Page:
HONG KONG — From my writing desk in Hong Kong, I have been reading with morbid curiosity, and some distaste, the current online controversy sparked by Amy Chua’s new book “Battle Hymn of the Tiger Mother.”
The title itself, excerpted in The Wall Street Journal “Why Chinese Mom’s are Superior“ is enough to outrage even the most mild mannered soccer Mom, but the truth is, this debate gets to the root of the larger national conversation about China’s growing dominance on the world stage and in the classroom.
It is not a coincidence the fury comes as President Barack Obama is “looking to assure Americans that they should not fear China’s economic rise” following Chinese President Hu Jintao’s recent high-profile visit.
Chua has clearly hit a nerve by claiming her tough, immigrant “Chinese” style of parenting — no play dates, TV, computer games and to be “the No. 1 student in every subject except gym and drama” — yields results Western parents covet but are too “weak-willed” or “conflicted” to enforce.
“Chinese parents can order their kids to get straight As. Western parents can only ask their kids to try their best,” she claims.
Envy, one of the seven deadly sins, is especially dangerous when it relates to one’s children. Claiming to be a better, more determined parent in this age of Mommy wars is just asking for a fight, which is exactly what the author now has on her hands.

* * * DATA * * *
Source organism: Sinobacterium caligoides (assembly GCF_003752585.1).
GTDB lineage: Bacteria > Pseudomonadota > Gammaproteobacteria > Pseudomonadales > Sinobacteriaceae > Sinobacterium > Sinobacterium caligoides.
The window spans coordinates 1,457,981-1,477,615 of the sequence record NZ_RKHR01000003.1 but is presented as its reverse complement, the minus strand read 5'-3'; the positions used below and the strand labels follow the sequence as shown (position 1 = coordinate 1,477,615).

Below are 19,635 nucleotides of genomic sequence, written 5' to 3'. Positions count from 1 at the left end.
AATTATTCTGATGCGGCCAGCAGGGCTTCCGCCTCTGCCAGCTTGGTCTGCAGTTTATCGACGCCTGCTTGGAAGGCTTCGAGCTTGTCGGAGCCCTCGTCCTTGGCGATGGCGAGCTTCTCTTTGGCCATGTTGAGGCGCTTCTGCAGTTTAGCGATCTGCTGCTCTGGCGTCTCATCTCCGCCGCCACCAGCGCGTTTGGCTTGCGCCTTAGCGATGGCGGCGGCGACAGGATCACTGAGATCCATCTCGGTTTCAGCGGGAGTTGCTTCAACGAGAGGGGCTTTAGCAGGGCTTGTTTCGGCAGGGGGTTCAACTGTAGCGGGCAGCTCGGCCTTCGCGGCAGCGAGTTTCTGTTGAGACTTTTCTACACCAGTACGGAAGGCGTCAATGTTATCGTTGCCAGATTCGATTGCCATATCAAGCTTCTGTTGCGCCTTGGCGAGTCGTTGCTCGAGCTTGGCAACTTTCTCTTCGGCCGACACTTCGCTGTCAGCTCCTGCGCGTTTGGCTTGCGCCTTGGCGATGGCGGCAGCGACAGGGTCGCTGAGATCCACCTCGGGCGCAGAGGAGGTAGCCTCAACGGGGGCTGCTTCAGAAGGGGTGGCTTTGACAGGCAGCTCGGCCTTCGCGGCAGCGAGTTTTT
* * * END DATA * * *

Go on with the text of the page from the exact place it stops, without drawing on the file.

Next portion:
Her extreme, hard knocks, black and white approach to parenting, however, lacks two critical components: balance and some common sense.
The real issue isn’t cultural or even Chinese, it’s personal and, ironically, hyper American. After all, this Tiger Mom is a Chinese-American mother recounting her experience raising two daughters, Sophia and Louisa, in New Haven not Shanghai. She is more outlier, than mainlander, though her thesis implies otherwise.
Her attitude, fueled by a certain amount of egotism, reflects those of over demanding, American parents who dedicate large amounts of time, money and energy to their children’s future success, meticulously plotting their path from private nursery school to the Ivy Leagues.
In the end, Chua loses sight of the fact that good parenting is based on a certain amount of strictness, or structure, coupled with individualism. That kind of balanced view is what is missing from her book and perhaps this greater discussion surrounding what it means to be successful in the first place.
When Chua argues “tenacious practice, practice, practice is crucial for excellence; rote repetition is underrated in America” she is right on both counts.
The problem is that by emphasizing rote repetition and memorization over individual creative thinking, choice and expression, she may well be raising high achievers but not, necessarily, leaders or innovators who can “think outside the box.”
And in that sense, Chua’s children may well inherit some similar challenges many Chinese students now face competing in the global market.
She argues her two young daughters, Sophia and Louisa, will have the discipline necessary to achieve their goals, having spent hours diligently playing the piano and violin, without the frivolous distractions of, say, summer camp and school plays.
But you have to wonder, what are the chances there would even be a Microsoft or Facebook had Bill Gates or Mark Zuckerberg not been able to play on their computers, fail on their own terms, (that is, drop out of Harvard) or generally choose their own extracurricular activities.
I think we all know the answer.